On Sun, Oct 3, 2010 at 1:49 PM, Caleb Clausen <vikkous / gmail.com> wrote:
>
> I like Rick's terminology: pass by object reference. I think that
> makes it a little clearer what is really going on. Then if you
> understand the subtleties of how Fixnums are actually packed into
> their object references, you'll understand what is going on, and why
> they behave differently than other classes.

I thing that the value of thinking of this as call by object
(reference) is that in languages like Smalltalk and Ruby the object
references are opaque, and provide a barrier between the caller and
the object's implementation. The only way for another object to get at
any state on the other side of that barrier is by sending a message to
the object, even if that message is instance_variable_get/set.

The confusion about thinking of call by value, vs. call by reference
in languages like Ruby is because sending a message to the object may
change its state, something which if the state is visible via message
sends will be observable via any reference to the object.  So
immutable objects and mutable objects can confuse someone 'coming
from' C into thinking that one is passed by value, and the other by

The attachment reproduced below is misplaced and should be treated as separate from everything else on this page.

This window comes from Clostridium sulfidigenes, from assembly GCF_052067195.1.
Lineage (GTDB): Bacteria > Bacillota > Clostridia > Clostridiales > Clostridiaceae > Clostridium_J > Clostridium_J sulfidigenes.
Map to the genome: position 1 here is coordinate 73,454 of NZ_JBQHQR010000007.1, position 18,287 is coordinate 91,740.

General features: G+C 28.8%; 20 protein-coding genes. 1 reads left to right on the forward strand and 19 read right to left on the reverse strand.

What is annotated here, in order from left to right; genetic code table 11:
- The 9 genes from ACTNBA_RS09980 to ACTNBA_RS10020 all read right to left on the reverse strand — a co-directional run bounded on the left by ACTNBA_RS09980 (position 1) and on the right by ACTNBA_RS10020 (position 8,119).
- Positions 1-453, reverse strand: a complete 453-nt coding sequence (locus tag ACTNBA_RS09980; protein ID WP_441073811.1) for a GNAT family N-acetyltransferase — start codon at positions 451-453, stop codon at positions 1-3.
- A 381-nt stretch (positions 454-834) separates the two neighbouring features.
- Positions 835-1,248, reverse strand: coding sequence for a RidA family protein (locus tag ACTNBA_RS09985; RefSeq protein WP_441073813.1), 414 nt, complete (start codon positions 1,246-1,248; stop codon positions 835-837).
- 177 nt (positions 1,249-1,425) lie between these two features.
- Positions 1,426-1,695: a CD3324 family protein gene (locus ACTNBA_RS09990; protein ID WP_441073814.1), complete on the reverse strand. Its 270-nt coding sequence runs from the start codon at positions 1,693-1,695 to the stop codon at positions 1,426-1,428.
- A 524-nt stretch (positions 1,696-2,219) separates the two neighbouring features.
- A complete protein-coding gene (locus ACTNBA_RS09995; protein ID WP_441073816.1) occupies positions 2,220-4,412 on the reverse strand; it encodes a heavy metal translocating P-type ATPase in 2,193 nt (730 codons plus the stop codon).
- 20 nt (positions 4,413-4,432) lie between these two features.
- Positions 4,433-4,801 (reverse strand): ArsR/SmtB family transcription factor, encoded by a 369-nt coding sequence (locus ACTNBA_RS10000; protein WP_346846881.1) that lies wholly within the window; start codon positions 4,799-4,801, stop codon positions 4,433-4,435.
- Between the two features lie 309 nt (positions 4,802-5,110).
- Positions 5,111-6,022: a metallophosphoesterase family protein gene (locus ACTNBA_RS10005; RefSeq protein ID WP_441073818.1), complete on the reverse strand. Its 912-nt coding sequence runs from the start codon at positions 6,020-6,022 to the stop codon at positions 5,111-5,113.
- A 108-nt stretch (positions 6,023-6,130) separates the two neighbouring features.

reference, rather than the uniform mechanism actually in use.

The fact that some objects like Fixnums, nil, true, and false are
immediate values and usually don't have state other than their
identity is really an orthogonal thought, as is the ability in Ruby to
add 'singleton' instance variables to even objects represented by
immediate references.

And object references play in more than just argument passing
semantics. My dear friend from IBM, the late David N. Smith used to
say when teaching Smalltalk that all objects in Smalltalk are the
'same size', and I would say that the same thing is true in Ruby. By
this he didn't mean that all objects consumed the same amount of  RAM
for their state, but that the references were all the same memory
size.  So all instance variables are polymorphic object references,
arrays are heterogeneous, and there's always room for a different
breed of duck.

Like Dr. Who's Tardis, objects are usually bigger on the inside than
the outside.

-- 
Rick DeNatale

Blog: http://talklikeaduck.denhaven2.com/
Github: http://github.com/rubyredrick
Twitter: @RickDeNatale
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